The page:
> with greater granularity does not make sense. However there is one
> thing that I really miss when using phases which is that there is no
> way to differentiate between unshared draft revisions and shared draft
> revisions.
> The way things currently are you can either work with a publishing
> repo, in which case you know that draft revisions are unshared because
> you cannot share them, or you can work with a non publishing repo in
> which case you can share draft revisions but you can't tell whether
> you have shared them or not. You cannot have both (i.e. you cannot
> share draft revisions and still be able to tell which ones you shared
> and which ones you did not share yet).
> I always thought that I'd be nice to have a "shared" phase between
> draft and public, which meant that the revision has been shared to a
> non publishing repo. These revisions would behave exactly the same as
> draft revisions. The only difference would be that you would be able
> to tell that they had been shared (and thus that they are in the
> wild).
> That being said, even though I still think that having a shared phase
> would be nice, it would be even nicer to have some sort of "sharelog"
> that could tell you which revisions you shared with which repositories
> (and also which revisions you got from where).
>>> Does this idea sound interesting/useful to anyone else? And if so, any
>>> pointers on how to move ahead with this?
>> Even if I do not believe in your current approach as is, You are definitely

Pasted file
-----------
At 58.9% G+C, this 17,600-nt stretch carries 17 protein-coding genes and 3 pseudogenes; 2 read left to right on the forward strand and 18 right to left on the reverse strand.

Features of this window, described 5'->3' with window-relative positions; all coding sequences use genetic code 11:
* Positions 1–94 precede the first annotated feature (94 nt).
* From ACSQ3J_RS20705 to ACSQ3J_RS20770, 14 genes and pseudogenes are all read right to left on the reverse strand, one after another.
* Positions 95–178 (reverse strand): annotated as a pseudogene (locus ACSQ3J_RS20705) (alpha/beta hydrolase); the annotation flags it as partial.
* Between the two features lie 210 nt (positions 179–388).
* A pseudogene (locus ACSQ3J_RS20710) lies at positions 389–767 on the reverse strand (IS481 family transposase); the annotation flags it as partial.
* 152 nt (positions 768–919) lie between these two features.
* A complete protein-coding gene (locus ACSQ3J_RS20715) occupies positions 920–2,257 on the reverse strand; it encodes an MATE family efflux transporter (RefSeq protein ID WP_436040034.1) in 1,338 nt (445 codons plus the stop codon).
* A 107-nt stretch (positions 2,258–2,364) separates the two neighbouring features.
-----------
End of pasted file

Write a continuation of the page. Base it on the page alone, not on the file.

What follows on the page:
>> pointing interesting issue that need proper solution. I would advertise a
>> different approach:
>> 1) make it harder to publish//exchange thing by mistake with some repo.
>> 2) build a small dedicated solution to allow secret changeset in bundle and
>> `backup push`
>> For (1) I think the MacHg developer wrote some interresting proposal on this
>> list about one year ago.
>> I think we need to introduce a "path attribute" concept somehow. Maybe
>> something like this
>>   [paths]
>>   toto =
>> = true
>>   toto.filter = branch("default") and ::tagged()
>> (not doable this way for backward compatibility reason but you get the idea)
> I think this would be very cool and useful. An empty "filter"
> attribute could mean that the repo is readonly and that you never want
> to push to it. The filter attribute could split into a push-filter and
> a pull-filter so that you could also specify what you want to pull
> from where.
> Going further, this would be specially useful if it could also apply
> to subrepos. Having a way to make a subrepo "readonly" is something
> that I've been asked more than a few times.
> Cheers,
> Angel